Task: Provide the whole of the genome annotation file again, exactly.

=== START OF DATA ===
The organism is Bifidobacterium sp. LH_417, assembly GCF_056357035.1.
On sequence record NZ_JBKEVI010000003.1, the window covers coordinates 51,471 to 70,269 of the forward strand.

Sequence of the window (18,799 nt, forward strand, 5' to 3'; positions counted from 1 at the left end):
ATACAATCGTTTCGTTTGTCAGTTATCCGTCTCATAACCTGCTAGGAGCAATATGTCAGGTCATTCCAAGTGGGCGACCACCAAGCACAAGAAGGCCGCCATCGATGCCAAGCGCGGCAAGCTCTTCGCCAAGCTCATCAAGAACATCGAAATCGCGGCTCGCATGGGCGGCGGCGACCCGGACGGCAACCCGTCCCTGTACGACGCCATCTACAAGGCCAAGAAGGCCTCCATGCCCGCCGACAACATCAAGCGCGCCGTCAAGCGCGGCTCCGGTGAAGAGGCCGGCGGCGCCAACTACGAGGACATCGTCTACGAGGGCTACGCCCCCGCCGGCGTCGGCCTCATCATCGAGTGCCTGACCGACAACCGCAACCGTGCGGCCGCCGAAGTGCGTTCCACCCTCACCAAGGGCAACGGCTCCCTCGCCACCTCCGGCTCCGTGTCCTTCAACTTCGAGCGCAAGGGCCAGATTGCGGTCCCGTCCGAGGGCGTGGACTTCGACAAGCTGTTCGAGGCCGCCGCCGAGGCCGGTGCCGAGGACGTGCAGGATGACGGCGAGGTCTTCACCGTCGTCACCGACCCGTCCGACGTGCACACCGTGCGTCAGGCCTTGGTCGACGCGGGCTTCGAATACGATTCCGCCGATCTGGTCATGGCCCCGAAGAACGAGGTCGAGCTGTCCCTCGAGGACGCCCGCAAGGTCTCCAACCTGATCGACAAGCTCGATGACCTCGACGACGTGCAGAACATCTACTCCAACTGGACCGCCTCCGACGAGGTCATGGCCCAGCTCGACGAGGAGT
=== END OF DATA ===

The organism is Bifidobacterium sp. LH_417, assembly GCF_056357035.1.
On sequence record NZ_JBKEVI010000003.1, the window covers coordinates 51,471 to 70,269 of the forward strand.

Sequence of the window (18,799 nt, forward strand, 5' to 3'; positions counted from 1 at the left end):
ATACAATCGTTTCGTTTGTCAGTTATCCGTCTCATAACCTGCTAGGAGCAATATGTCAGGTCATTCCAAGTGGGCGACCACCAAGCACAAGAAGGCCGCCATCGATGCCAAGCGCGGCAAGCTCTTCGCCAAGCTCATCAAGAACATCGAAATCGCGGCTCGCATGGGCGGCGGCGACCCGGACGGCAACCCGTCCCTGTACGACGCCATCTACAAGGCCAAGAAGGCCTCCATGCCCGCCGACAACATCAAGCGCGCCGTCAAGCGCGGCTCCGGTGAAGAGGCCGGCGGCGCCAACTACGAGGACATCGTCTACGAGGGCTACGCCCCCGCCGGCGTCGGCCTCATCATCGAGTGCCTGACCGACAACCGCAACCGTGCGGCCGCCGAAGTGCGTTCCACCCTCACCAAGGGCAACGGCTCCCTCGCCACCTCCGGCTCCGTGTCCTTCAACTTCGAGCGCAAGGGCCAGATTGCGGTCCCGTCCGAGGGCGTGGACTTCGACAAGCTGTTCGAGGCCGCCGCCGAGGCCGGTGCCGAGGACGTGCAGGATGACGGCGAGGTCTTCACCGTCGTCACCGACCCGTCCGACGTGCACACCGTGCGTCAGGCCTTGGTCGACGCGGGCTTCGAATACGATTCCGCCGATCTGGTCATGGCCCCGAAGAACGAGGTCGAGCTGTCCCTCGAGGACGCCCGCAAGGTCTCCAACCTGATCGACAAGCTCGATGACCTCGACGACGTGCAGAACATCTACTCCAACTGGACCGCCTCCGACGAGGTCATGGCCCAGCTCGACGAGGAGT